On Tuesday, Alpha Phi Alpha Fraternity objected to Georgia’s new voting maps. It says it doesn’t create more opportunities for Black voters to choose Congress and the General Assembly candidates.

“The 2023 proposed plans fail to address the vote dilution found by this court after (the) trial. They instead perpetuate it,” attorneys wrote, according to the Atlanta-Journal Constitution.

The objection comes as Gov. Brian Kemp signed new legislative and congressional political maps into law last week. The maps were drawn after a federal judge ruled that the districts created by the General Assembly in 2021 suppressed the Black vote and were in violation of the Voting Rights Act of 1965.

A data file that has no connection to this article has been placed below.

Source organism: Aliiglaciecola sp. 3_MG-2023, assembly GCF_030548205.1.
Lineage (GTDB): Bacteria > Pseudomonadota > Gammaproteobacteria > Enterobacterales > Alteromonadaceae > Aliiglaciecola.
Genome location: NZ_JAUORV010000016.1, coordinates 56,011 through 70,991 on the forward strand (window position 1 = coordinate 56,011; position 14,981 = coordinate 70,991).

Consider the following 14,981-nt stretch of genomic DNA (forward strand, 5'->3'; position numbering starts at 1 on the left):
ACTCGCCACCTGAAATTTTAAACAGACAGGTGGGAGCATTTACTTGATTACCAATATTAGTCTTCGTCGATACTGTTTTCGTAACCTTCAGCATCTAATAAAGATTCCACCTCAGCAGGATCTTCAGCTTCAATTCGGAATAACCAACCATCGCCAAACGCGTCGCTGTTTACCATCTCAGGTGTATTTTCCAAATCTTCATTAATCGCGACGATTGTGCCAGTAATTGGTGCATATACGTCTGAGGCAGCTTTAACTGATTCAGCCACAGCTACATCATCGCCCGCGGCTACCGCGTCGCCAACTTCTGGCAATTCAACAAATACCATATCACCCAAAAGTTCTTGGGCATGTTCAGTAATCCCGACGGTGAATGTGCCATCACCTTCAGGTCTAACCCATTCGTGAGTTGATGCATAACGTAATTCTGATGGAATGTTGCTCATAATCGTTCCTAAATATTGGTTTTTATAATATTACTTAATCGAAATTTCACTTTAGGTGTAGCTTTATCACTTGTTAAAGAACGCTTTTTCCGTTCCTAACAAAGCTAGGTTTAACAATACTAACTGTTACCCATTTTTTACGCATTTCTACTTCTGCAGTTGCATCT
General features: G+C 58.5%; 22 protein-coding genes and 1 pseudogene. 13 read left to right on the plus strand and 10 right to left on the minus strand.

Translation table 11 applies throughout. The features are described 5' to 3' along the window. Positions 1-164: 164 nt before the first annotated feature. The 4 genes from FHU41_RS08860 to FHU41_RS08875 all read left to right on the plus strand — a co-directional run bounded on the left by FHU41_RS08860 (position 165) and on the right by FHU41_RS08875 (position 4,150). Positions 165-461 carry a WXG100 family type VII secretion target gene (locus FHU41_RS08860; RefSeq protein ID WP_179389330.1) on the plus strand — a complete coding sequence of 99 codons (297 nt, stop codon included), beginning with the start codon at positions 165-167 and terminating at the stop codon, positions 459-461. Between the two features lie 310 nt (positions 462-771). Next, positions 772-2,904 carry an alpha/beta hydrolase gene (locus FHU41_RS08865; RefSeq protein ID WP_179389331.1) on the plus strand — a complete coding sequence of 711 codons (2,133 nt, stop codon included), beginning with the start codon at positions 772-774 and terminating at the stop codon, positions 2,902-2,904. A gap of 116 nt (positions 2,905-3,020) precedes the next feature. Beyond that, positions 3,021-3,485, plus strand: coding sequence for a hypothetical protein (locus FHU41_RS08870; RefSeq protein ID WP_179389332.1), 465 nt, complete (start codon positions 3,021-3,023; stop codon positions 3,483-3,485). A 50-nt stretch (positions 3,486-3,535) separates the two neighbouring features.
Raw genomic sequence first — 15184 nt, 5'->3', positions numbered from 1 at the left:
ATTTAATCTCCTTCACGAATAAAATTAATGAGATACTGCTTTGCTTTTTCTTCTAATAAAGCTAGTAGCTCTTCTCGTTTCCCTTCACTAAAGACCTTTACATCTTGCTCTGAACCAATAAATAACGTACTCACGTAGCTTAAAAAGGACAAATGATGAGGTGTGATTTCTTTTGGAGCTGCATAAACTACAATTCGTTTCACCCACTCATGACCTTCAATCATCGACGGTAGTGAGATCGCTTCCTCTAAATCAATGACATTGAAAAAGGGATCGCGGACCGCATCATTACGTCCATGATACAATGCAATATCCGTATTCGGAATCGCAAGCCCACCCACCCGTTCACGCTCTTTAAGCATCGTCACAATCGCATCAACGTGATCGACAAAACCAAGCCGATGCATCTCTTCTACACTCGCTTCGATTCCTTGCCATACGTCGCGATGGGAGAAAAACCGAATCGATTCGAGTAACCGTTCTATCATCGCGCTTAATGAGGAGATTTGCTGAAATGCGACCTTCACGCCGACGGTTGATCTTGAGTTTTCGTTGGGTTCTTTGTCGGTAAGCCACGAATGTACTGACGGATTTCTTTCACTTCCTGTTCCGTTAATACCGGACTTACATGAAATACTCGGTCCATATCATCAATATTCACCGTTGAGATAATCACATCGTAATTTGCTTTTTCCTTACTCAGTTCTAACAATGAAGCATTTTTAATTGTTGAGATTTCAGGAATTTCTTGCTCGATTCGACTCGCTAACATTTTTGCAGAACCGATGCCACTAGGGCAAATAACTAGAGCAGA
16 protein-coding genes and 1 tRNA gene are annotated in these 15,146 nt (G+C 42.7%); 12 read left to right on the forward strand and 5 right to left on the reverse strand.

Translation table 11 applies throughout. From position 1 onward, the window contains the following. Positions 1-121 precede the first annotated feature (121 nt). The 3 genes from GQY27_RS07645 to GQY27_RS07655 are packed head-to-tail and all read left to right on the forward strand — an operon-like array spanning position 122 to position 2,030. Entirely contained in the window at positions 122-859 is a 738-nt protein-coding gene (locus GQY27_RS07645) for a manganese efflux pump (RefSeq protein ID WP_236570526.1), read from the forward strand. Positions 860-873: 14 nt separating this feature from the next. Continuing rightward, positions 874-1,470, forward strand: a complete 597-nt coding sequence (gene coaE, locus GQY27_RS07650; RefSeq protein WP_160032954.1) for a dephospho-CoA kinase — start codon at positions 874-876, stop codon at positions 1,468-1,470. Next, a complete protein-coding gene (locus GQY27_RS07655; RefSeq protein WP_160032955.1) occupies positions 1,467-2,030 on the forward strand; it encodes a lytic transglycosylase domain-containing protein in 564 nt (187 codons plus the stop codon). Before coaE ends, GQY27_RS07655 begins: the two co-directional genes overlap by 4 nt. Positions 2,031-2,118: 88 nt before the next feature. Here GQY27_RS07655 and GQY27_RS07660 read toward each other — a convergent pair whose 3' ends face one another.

Alpha Phi Alpha had successfully sued the state. Today, they allege that the new maps did not fix the issue. Republicans remain at a 9-5 majority in Georgia’s U.S. House delegation and have control of the General Assembly.

U.S. District Judge Steve Jones set a hearing on Dec. 20 to discuss the newly drawn district lines. If he rules that the maps continue to exclude Black voters, an expert may be appointed to redraw the maps again. The 11th U.S. Circuit Court of Appeals and the U.S. Supreme Court could have the final say.

Georgia election officials have indicated that districts should be finalized in January in anticipation of the 2024 general election in November next year.